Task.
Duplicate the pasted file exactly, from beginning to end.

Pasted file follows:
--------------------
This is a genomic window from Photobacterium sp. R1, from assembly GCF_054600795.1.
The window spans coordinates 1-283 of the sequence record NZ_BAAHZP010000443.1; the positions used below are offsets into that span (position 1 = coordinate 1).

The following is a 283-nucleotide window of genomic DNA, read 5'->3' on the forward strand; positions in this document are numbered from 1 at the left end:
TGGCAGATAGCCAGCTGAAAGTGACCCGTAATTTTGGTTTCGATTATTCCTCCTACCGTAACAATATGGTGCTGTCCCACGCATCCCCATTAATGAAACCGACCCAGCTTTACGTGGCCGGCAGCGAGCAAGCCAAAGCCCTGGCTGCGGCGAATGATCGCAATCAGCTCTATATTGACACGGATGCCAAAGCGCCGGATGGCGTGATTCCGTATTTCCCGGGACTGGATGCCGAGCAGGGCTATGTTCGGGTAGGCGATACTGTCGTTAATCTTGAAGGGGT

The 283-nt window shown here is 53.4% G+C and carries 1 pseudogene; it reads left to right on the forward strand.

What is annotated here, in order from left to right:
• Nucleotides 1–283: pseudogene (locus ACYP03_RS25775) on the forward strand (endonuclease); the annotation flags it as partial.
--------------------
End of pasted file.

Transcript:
This is a genomic window from Photobacterium sp. R1, from assembly GCF_054600795.1.
The window spans coordinates 1-283 of the sequence record NZ_BAAHZP010000443.1; the positions used below are offsets into that span (position 1 = coordinate 1).

The following is a 283-nucleotide window of genomic DNA, read 5'->3' on the forward strand; positions in this document are numbered from 1 at the left end:
TGGCAGATAGCCAGCTGAAAGTGACCCGTAATTTTGGTTTCGATTATTCCTCCTACCGTAACAATATGGTGCTGTCCCACGCATCCCCATTAATGAAACCGACCCAGCTTTACGTGGCCGGCAGCGAGCAAGCCAAAGCCCTGGCTGCGGCGAATGATCGCAATCAGCTCTATATTGACACGGATGCCAAAGCGCCGGATGGCGTGATTCCGTATTTCCCGGGACTGGATGCCGAGCAGGGCTATGTTCGGGTAGGCGATACTGTCGTTAATCTTGAAGGGGT

The 283-nt window shown here is 53.4% G+C and carries 1 pseudogene; it reads left to right on the forward strand.

What is annotated here, in order from left to right:
• Nucleotides 1–283: pseudogene (locus ACYP03_RS25775) on the forward strand (endonuclease); the annotation flags it as partial.